A visit to the AIDS cats usually generates a certain amount of interest from the inhabitants.
The greeting committee is usually active – and usually food-motivated. Arnie and Norman tend to be anxiously hovering, and they used to be joined by Randy and Popeye – the latter two now happily adopted together. Other cats, like Boomer, are less interested in the food and more in the attention. Out in the courtyard there are usually suspicious eyes watching – Francis and his friends are not yet ready to be approached. And in the main cabin, there are always the more timid cats hiding on the upper levels.
If chicken is in fact on offer, there’s always one little tuxedo who dithers around on the catwalks until the lure of a treat becomes too much, and he ventures to accept a tidbit from arms-length, or to venture down the ramp to get a bit closer.
Tiberius has been with us for several years, arriving with a group of cats who had been found at Point Roberts, and trapped by VOKRA (Vancouver Orphan Kitten Rescue Association). Their excellent work is focused on rescuing and trapping young moms and kittens, and finding homes for them by means of fostering. They don’t have the facilities to deal with cats with long-term health concerns, and RAPS will often take from them the cats that need specialized care. Four of the five ferals from Point Roberts were AIDS-positive – the fifth was feral. Survival as a feral male cat inevitably involves some battles with other cats. And since the auto-immune virus is transmitted in blood, the cats who come to us from that background are more likely to carry it.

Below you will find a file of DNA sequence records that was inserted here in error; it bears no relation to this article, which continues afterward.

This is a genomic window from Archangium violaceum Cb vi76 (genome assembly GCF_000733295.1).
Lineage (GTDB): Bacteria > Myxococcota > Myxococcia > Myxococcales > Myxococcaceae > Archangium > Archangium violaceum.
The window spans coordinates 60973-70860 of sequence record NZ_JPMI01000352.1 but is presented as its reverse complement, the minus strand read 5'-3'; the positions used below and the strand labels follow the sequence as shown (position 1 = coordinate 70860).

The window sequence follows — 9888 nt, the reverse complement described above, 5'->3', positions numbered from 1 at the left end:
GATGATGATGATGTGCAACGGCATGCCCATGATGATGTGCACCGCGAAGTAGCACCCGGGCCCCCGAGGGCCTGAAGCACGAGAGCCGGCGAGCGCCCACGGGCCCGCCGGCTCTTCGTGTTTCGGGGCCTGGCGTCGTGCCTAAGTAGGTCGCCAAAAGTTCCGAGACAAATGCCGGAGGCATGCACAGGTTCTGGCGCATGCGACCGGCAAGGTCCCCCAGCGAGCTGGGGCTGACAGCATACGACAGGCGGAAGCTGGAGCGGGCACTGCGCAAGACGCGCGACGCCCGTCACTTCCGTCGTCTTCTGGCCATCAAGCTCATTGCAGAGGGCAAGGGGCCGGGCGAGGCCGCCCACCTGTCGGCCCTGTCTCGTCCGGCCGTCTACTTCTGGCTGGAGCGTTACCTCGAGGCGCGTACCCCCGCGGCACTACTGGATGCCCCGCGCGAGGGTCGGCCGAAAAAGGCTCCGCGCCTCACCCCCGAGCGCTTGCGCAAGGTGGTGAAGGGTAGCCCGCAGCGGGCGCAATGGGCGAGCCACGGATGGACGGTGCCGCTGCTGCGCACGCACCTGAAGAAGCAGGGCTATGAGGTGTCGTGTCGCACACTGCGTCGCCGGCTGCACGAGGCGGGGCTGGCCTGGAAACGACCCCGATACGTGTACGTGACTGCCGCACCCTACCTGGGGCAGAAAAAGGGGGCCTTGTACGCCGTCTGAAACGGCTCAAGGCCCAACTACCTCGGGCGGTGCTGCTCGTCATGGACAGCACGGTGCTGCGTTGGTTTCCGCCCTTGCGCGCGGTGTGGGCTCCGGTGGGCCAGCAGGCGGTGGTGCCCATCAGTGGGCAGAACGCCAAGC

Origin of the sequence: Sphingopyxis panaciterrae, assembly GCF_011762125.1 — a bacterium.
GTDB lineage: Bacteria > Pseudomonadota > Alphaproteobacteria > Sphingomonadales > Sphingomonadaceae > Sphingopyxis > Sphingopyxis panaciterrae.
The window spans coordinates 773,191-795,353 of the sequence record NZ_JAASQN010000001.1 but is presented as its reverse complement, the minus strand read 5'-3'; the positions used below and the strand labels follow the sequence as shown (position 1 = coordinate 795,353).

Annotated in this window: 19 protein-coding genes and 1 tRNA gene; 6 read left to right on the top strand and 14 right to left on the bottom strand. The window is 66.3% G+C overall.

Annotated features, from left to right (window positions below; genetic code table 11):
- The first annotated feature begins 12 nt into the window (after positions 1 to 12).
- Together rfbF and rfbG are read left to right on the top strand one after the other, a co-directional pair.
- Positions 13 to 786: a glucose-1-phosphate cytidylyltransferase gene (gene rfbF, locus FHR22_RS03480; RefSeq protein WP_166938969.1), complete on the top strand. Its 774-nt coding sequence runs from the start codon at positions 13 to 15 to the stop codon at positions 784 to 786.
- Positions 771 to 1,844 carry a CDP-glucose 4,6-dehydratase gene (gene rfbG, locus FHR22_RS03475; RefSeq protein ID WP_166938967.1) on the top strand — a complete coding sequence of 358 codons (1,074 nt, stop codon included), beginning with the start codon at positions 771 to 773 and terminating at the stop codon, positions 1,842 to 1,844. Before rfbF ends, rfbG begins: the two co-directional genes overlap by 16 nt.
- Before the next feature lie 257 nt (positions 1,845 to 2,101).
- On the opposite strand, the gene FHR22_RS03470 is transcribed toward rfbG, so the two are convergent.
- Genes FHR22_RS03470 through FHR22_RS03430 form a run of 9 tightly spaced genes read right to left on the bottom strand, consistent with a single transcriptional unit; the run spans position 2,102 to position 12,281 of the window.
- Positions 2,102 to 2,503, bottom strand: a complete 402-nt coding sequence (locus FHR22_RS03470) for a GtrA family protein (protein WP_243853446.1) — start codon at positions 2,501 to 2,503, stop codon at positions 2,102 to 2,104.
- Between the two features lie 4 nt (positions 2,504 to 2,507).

Many of those unneutered males come to us with the bulk and jowly heads of a classic tom-cat. Tiberius doesn’t fit that pattern. He may simply have been under-nourished to attain full growth, but he has a slight build, and he’s skittish rather than aggressive. He’s not been a cat that can easily be approached; the upper-level cat-walks were built to allow cats to get away from us, and he has usually taken full advantage of that. For some years he was an outdoor cat by preference, and frequently acquired the matted dreadlocks of a long-haired feral, which needed to be shaved under sedation.
In the last year or so, Tiberius has moved with more comfort between courtyard and cabin, and has now progressed to coming forward to accept tidbits from a human hand at floor-level. He is looking more relaxed and less skittish – a sudden movement will startle him, but he doesn’t go far, and with patience, he is approaching more and more easily. Inside the AIDS cabin, his preference is still for the upper shelving, but he no longer shies so quickly from the petting hand. He’s not ready to be a lap-cat like Boomer yet, but it’s very satisfying to see that he finally accepts that we’re friends and no longer to be seen as something to fear.